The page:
Chemical bonds form by the attraction the electrons of one atom to the proton of another atom. Common types of bonds include ionic, covalent and metallic bonds. The formation of the bond links the two atoms through the strong attractive forces, using a bond, a region where the electrons of the atoms interact with one another.
The electrons taking part in chemical bonds are the valence electrons. These are the electrons in the outer shell of electron orbitals. While electrons themselves repel one another, the force of the proton is great enough to overcome the resistance to form the bond, according to About.com.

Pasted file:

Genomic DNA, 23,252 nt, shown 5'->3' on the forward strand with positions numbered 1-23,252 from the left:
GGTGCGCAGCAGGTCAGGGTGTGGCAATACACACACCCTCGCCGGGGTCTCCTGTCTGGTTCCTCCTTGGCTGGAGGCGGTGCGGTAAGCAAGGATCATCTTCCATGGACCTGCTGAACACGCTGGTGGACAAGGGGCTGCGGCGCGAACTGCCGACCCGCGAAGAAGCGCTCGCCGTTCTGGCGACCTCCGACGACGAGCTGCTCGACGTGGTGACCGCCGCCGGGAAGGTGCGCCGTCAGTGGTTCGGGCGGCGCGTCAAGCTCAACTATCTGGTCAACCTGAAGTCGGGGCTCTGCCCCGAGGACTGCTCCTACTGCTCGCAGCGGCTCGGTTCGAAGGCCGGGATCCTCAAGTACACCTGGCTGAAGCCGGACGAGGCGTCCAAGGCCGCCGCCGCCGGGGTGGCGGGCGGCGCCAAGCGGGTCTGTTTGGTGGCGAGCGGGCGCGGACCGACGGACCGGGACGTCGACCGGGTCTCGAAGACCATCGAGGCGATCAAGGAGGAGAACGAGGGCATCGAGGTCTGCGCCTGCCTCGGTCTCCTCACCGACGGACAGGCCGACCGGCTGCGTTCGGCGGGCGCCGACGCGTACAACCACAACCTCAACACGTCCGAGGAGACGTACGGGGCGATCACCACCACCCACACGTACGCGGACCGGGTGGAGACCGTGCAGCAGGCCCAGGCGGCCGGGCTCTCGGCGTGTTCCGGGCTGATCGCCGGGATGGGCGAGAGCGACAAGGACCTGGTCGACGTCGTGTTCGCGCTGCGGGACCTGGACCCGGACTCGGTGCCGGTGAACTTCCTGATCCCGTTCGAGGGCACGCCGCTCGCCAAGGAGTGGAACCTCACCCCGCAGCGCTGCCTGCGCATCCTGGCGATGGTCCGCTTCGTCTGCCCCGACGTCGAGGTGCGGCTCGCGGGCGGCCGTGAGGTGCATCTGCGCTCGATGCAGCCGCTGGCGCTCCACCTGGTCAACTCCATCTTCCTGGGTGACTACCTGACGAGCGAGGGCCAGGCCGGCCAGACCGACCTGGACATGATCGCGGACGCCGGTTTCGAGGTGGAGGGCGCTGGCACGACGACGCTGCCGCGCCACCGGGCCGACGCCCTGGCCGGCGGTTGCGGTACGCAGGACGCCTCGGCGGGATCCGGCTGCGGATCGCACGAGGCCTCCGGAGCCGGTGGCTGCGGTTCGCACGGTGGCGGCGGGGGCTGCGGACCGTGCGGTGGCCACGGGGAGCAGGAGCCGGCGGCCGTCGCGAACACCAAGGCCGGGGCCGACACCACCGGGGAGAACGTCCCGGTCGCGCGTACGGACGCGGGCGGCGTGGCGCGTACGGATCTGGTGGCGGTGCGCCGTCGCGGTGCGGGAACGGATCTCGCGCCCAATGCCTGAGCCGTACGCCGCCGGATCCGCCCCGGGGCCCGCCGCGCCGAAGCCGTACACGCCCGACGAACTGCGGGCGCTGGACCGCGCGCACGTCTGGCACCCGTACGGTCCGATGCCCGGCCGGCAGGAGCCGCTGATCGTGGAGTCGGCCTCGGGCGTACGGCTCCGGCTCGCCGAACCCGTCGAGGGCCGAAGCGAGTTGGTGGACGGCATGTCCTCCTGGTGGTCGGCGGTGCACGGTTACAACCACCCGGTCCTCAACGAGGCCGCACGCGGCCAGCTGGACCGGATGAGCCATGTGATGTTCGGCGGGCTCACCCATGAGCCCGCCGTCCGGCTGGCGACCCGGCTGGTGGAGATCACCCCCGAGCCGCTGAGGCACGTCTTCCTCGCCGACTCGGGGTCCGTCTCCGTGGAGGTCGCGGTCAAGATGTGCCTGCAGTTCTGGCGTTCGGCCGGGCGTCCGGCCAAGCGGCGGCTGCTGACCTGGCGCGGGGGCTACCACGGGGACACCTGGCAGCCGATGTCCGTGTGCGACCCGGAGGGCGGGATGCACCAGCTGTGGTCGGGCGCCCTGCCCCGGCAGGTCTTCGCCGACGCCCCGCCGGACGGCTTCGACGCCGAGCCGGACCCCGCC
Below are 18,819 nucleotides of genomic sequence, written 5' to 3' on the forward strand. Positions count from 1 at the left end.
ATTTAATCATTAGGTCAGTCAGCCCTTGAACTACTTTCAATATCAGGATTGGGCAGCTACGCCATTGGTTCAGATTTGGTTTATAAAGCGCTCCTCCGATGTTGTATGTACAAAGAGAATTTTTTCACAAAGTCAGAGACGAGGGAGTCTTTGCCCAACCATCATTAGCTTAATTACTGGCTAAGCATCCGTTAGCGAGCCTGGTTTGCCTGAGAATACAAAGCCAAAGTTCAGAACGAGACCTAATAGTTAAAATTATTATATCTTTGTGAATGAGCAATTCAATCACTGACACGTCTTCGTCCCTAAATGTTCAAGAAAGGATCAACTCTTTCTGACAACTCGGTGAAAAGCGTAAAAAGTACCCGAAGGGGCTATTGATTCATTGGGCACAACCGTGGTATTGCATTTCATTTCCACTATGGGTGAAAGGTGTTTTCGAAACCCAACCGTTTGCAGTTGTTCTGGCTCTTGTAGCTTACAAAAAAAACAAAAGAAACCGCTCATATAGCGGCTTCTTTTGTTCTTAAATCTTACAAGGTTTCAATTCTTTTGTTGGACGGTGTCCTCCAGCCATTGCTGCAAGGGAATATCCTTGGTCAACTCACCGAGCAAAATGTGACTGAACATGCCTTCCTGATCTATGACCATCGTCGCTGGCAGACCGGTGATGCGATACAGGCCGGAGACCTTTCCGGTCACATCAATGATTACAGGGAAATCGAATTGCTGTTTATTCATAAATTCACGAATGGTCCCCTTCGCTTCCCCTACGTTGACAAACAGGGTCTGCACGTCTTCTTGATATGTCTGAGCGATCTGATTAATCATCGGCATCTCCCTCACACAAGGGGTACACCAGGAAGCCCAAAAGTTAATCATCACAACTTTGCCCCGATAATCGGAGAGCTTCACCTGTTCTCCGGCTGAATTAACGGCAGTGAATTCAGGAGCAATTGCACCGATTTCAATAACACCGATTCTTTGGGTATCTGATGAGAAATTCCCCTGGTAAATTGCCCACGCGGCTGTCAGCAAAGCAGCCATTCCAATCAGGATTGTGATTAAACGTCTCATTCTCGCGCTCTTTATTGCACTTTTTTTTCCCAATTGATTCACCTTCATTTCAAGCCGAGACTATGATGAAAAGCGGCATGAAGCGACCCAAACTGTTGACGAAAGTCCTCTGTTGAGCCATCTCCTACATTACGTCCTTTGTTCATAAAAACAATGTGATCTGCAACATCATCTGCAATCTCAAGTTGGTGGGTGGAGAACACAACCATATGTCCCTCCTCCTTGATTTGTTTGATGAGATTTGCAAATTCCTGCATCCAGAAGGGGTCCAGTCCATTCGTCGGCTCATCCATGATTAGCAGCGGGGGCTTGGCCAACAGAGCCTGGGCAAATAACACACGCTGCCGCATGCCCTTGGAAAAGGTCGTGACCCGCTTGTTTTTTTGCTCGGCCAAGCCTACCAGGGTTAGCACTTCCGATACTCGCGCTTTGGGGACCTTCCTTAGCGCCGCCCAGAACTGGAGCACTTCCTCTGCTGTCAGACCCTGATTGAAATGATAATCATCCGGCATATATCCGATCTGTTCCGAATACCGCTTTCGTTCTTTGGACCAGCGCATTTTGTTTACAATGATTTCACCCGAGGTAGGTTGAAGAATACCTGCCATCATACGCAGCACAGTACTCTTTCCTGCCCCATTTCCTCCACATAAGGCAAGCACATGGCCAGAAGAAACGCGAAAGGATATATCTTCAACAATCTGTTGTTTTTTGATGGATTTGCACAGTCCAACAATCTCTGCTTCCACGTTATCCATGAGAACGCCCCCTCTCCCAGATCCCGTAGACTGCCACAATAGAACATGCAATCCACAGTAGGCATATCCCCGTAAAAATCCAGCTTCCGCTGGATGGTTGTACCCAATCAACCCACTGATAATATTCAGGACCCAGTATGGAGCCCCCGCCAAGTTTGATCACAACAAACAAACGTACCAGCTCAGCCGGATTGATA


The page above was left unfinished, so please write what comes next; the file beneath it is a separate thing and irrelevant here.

In ionic bonds, one atom donates its valence electrons to another atom in the formation of the bond. Covalent bonds form when atoms are able to share valence electrons. However, if the attraction for electrons is greater in one atom than the other, the electrons tend to orbit the stronger atom. As a result, the molecule tends to have a positive end and a negative end and the bond is a polar covalent bond. Water forms polar molecules. Metal atoms join together through metallic bonds. In these bonds, any of the metal atoms within a region has the ability to share the electrons.